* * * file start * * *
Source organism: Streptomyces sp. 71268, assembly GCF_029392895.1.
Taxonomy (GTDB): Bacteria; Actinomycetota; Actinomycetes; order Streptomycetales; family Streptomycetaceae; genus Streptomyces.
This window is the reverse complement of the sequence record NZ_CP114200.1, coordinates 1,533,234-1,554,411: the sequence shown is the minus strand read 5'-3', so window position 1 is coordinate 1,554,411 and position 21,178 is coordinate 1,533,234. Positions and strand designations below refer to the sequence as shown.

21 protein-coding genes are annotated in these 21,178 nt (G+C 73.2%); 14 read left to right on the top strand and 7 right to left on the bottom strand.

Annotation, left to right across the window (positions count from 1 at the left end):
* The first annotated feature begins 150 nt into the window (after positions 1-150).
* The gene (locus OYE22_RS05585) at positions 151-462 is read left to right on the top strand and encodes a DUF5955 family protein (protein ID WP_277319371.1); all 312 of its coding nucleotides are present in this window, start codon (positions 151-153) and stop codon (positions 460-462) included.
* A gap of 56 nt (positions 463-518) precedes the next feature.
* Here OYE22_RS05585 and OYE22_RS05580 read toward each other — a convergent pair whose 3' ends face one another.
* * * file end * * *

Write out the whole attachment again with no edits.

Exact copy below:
Source organism: Streptomyces sp. 71268, assembly GCF_029392895.1.
Taxonomy (GTDB): Bacteria; Actinomycetota; Actinomycetes; order Streptomycetales; family Streptomycetaceae; genus Streptomyces.
This window is the reverse complement of the sequence record NZ_CP114200.1, coordinates 1,533,234-1,554,411: the sequence shown is the minus strand read 5'-3', so window position 1 is coordinate 1,554,411 and position 21,178 is coordinate 1,533,234. Positions and strand designations below refer to the sequence as shown.

21 protein-coding genes are annotated in these 21,178 nt (G+C 73.2%); 14 read left to right on the top strand and 7 right to left on the bottom strand.

Annotation, left to right across the window (positions count from 1 at the left end):
* The first annotated feature begins 150 nt into the window (after positions 1-150).
* The gene (locus OYE22_RS05585) at positions 151-462 is read left to right on the top strand and encodes a DUF5955 family protein (protein ID WP_277319371.1); all 312 of its coding nucleotides are present in this window, start codon (positions 151-153) and stop codon (positions 460-462) included.
* A gap of 56 nt (positions 463-518) precedes the next feature.
* Here OYE22_RS05585 and OYE22_RS05580 read toward each other — a convergent pair whose 3' ends face one another.